How long bears hibernate depends on where the bear lives. From mountaintops to tropical forests, believe it or not, bears of the same species living in different environments will hibernate for different periods of time. Some bears don’t hibernate at all, while others can stay in their dens for up to eight months.
Learn more about who’s most likely to be snoozing during snowy weather and who can be seen lumbering through their forest homes year-round.
How Do Bears Change During Hibernation?
- Slowed Breathing
- Slowed Heart Rate
- Slightly Lower Body Temperature
- Lower Energy Use & Production
- No Need To Eat, Drink, Or Produce Waste
Bears – The Super Hibernators
Torpor, light hibernation, carnivore lethargy – there are a lot of ways to say that bears are not “true hibernators.” One of the main differences between states like torpor and the way say a bat spends the season of snow and ice is how easy they are to wake up. Bears can wake up quickly in response to a perceived threat, like a flood or predator.
As scientists learn more and more about their winter denning habits and unique physical adaptations, however, many now consider bears to be super hibernators.
The 5 Stages Of Bear Hibernation & Activity
- Hibernation – Dormant, But Can Waken Quickly
- Walking Hibernation – Awake, But Eating & Drinking Less
- Normal Activity
- Hyperphagia – Putting On The Pounds
- Fall Transition – Eating Less, Sleeping More
Types Of Bears That Hibernate
You can find hibernating bears everywhere, from the Arctic to North America to Asia. The colder the climate and the scarcer the food availability during wintertime, the more likely the species is to den up and the longer they do it. So, who are these super hibernators?
American Black Bears
According to Bearwise.org, American black bears “inhabit forests of at least 40 of the 50 states.” So, while inhabitants of the southernmost states and Mexico may forgo their long winter sleep, northern black bears can hibernate for over seven months.
Fun fact, male and female bears hibernate separately. Females often den sooner and leave later in order to give birth and take care of their cubs. Cubs will spend their next winter with mama bear, but will be on their own once they emerge in the spring.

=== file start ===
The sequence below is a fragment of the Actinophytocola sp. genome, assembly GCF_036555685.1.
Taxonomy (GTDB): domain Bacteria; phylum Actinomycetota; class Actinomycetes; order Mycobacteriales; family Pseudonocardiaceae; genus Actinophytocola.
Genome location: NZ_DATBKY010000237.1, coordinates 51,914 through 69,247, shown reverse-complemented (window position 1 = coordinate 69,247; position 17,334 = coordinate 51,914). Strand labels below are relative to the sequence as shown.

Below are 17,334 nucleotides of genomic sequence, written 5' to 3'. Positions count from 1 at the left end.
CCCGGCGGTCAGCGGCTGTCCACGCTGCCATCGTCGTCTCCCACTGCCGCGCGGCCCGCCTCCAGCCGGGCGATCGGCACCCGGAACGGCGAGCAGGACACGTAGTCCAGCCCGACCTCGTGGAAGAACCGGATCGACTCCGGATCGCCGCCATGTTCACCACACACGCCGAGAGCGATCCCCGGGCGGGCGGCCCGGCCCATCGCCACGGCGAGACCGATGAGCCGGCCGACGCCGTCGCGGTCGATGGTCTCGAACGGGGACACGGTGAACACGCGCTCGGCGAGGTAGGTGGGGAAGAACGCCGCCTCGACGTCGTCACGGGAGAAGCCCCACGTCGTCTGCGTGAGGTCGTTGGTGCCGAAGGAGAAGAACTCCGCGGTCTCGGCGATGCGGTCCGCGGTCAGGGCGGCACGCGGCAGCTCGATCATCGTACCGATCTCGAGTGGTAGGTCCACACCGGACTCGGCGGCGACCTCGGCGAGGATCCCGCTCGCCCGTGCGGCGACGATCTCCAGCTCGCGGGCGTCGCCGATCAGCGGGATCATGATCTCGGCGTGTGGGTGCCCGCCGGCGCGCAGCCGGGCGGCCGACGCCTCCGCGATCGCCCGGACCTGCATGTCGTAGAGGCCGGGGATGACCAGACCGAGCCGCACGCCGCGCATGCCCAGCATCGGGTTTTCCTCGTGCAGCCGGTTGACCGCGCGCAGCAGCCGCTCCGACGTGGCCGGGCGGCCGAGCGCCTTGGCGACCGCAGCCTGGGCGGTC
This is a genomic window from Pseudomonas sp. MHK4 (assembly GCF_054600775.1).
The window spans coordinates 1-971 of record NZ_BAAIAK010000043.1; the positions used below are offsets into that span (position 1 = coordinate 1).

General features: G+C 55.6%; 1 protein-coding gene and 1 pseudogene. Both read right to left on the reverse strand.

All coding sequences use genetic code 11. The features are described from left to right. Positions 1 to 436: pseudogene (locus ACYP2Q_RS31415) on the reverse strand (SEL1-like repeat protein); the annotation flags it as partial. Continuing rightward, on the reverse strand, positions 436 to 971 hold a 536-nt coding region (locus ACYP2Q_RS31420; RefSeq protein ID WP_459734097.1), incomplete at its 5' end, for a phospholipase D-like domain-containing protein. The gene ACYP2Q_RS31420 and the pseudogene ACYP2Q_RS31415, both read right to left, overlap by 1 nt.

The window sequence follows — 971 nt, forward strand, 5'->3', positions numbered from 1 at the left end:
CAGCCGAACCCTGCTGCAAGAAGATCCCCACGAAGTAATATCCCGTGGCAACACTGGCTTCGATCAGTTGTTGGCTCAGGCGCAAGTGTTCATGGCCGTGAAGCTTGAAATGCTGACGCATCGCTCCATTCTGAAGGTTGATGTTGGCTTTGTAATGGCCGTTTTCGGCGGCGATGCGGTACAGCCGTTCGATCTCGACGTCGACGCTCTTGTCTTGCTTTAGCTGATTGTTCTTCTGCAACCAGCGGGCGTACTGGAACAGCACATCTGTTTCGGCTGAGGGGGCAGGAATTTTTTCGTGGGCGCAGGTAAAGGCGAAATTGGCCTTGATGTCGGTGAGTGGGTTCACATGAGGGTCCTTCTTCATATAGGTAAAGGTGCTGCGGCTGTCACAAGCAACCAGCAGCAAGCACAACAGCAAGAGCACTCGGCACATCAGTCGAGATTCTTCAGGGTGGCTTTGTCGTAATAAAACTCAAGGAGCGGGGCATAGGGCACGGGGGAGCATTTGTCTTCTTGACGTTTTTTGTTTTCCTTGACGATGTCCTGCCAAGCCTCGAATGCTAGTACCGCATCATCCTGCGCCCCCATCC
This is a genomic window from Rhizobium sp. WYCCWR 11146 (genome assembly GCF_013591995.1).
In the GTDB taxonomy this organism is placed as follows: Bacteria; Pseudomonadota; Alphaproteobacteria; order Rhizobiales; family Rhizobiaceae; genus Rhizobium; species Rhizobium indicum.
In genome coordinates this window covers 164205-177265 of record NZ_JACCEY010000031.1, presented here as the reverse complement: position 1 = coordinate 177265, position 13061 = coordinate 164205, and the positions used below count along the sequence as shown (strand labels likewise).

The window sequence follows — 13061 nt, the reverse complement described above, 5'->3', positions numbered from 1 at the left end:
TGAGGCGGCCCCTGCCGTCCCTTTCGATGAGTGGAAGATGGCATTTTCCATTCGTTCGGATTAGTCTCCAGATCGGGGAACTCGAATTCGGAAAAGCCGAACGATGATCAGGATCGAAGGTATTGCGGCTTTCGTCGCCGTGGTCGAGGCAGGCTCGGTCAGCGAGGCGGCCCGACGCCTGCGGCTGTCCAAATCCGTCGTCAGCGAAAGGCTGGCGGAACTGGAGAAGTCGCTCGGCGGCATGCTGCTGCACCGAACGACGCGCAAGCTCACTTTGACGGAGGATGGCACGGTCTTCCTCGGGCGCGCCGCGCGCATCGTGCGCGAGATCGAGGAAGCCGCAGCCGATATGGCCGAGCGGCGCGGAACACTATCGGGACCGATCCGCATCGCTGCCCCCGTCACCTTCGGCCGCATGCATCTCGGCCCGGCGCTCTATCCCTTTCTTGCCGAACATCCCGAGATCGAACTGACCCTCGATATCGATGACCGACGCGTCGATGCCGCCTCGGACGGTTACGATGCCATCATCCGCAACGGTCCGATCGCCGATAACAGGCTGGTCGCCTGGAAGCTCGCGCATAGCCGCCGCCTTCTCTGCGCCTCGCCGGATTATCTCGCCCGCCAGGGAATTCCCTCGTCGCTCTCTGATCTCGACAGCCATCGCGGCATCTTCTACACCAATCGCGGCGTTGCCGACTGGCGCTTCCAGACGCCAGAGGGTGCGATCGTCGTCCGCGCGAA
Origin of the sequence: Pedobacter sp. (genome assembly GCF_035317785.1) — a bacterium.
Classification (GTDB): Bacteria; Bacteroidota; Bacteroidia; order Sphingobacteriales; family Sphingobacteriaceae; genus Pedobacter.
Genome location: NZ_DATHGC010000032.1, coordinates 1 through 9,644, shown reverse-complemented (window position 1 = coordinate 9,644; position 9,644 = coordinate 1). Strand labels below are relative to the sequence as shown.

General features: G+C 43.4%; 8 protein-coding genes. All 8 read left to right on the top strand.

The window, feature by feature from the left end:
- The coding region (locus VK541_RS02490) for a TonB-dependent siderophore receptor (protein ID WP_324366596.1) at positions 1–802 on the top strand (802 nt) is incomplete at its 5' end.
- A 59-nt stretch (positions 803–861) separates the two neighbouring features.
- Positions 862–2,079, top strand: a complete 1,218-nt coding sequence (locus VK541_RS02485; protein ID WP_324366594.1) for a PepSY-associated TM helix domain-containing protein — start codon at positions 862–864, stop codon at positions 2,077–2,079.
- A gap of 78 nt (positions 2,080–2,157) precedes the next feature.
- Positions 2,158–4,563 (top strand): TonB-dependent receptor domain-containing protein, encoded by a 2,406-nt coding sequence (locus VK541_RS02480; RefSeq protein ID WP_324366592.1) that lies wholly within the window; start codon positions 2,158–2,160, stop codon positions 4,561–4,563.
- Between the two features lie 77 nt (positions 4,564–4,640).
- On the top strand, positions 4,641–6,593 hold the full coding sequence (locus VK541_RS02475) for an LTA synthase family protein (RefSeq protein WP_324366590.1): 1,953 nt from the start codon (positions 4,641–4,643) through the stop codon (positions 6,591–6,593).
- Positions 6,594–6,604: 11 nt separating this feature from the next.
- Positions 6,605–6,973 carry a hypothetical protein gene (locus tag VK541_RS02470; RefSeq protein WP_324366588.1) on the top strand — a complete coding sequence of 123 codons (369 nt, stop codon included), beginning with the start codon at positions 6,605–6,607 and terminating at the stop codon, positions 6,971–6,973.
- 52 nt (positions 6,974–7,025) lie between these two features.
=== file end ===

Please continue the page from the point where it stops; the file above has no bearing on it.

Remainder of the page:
When Do Black Bears Hibernate?
- Males – from mid-December to mid-March.
- Females – from late November to mid-April.
Asiatic Black Bears aka Moon Bears
The further north a moon bear lives (Japan, Korea, Russia, NE China), the more likely it is to hibernate. They hibernate anywhere from three to five months, from November to March (or December to April in the case of the Japanese black bear). Southern ranging moons will usually just migrate south to warmer climates during the cold months.
A decrease in snowfall has decreased the usual hibernation times of the Himalayan black bear down to an average of two months.
Brown Bears – Like Grizzlies & Kodiaks
Alaskan brown bears and mother grizzly bears in Yellowstone will sleep through the winters with their cubs, but some male grizzlies may get up from time to time to hunt for a snack. Close to one-fourth of all Kodiak bears (primarily males) will stay active, if a bit more lethargic, all winter, while the rest are denning from October to May.
How Long Do Brown Bears Hibernate?
- Grizzlies – 4 to 7 months.
- Alaskan Brown Bears – 5 to 8 months.
- Kodiak Bears- 5 to 8 months.
Pregnant Polar Bears
Female polar bears will build a maternity den and stay there for up to 240 days, but this pseudo-hibernation is primarily a way to birth and care for her cubs. Like other hibernating bear species, the new mom will not eat or drink during this confinement. She spends her time nursing and caring for her tiny, blind, toothless cubs.
Male polar bears may live in frigid climates, but find plenty of food sources available throughout the winter.
Less Sleepy Bear Species
As we’ve mentioned, not all types of bears hibernate. Some live in areas where the weather is mild, even tropical, and food is plentiful. Some migrate to warmer locales as temperatures drop. Others, like the giant panda, also have to constantly eat in order to keep the weight on.
The bears at your local zoo are most likely fed year-round to discourage hibernation and encourage availability.
- Male Polar Bears
- Andean Bears aka Spectacled Bears
- Sloth Bears
- Sun Bears
- Giant Pandas
- Taiwanese Formosa Bears
- Himalayan Brown Bears
- Bears In Zoos